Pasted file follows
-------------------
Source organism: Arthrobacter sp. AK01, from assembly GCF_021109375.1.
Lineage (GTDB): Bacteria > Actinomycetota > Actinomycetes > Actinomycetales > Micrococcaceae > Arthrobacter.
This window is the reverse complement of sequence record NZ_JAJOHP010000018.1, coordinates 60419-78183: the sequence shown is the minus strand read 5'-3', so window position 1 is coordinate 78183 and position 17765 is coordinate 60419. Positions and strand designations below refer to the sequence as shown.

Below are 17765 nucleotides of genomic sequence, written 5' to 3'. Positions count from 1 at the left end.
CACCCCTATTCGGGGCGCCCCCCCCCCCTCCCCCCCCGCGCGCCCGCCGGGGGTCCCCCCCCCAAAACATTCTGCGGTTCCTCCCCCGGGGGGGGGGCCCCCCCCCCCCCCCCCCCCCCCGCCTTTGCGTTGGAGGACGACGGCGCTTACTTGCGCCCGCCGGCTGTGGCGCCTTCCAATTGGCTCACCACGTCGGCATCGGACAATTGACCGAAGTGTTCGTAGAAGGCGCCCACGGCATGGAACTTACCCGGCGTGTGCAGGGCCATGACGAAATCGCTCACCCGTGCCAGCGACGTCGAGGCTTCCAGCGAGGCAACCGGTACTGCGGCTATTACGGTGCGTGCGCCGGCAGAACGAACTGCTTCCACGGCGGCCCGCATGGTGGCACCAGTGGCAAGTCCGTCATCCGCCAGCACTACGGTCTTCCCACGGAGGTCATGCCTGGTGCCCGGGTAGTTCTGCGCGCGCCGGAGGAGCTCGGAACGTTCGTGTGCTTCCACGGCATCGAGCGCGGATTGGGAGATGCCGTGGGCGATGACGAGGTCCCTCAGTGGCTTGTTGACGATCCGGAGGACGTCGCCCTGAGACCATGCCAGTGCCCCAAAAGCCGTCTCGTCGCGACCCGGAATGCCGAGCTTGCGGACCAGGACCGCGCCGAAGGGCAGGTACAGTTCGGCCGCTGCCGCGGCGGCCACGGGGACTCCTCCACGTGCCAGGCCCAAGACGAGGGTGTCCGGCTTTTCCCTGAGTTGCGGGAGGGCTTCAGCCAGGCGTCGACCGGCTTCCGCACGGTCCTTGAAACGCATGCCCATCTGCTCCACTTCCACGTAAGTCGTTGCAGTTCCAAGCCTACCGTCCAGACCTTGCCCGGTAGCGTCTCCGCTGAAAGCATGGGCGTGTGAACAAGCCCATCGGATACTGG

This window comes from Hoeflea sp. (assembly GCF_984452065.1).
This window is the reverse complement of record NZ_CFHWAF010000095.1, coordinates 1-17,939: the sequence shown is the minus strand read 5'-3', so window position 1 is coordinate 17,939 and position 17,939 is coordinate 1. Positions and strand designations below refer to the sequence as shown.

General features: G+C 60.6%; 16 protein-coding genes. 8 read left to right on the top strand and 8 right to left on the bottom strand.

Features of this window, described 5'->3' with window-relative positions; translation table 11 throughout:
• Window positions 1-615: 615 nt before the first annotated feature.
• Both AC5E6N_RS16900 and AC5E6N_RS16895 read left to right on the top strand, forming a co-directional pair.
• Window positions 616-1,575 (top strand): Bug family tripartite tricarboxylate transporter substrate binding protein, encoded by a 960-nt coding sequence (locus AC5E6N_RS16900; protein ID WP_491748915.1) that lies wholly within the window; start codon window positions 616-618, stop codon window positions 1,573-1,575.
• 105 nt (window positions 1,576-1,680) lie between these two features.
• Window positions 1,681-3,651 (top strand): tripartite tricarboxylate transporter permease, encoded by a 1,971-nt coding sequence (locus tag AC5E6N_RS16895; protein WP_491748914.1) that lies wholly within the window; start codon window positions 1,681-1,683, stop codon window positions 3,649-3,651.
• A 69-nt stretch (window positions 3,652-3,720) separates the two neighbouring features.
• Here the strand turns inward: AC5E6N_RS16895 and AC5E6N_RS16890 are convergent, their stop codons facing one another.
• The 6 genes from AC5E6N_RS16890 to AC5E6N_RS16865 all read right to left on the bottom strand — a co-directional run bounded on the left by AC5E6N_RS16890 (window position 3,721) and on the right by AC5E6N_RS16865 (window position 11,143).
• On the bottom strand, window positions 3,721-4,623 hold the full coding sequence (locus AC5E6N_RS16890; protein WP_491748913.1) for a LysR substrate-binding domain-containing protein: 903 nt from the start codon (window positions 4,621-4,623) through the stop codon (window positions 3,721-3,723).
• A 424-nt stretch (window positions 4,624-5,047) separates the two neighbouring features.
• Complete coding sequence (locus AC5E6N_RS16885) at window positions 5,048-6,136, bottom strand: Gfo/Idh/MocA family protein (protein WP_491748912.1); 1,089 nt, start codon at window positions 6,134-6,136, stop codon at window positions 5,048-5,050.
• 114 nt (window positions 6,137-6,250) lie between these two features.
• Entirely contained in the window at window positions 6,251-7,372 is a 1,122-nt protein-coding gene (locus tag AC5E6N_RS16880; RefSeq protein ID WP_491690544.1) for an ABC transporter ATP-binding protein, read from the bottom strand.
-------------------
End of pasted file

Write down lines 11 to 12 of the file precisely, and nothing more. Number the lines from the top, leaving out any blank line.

• Both AC5E6N_RS16900 and AC5E6N_RS16895 read left to right on the top strand, forming a co-directional pair.
• Window positions 616-1,575 (top strand): Bug family tripartite tricarboxylate transporter substrate binding protein, encoded by a 960-nt coding sequence (locus AC5E6N_RS16900; protein ID WP_491748915.1) that lies wholly within the window; start codon window positions 616-618, stop codon window positions 1,573-1,575.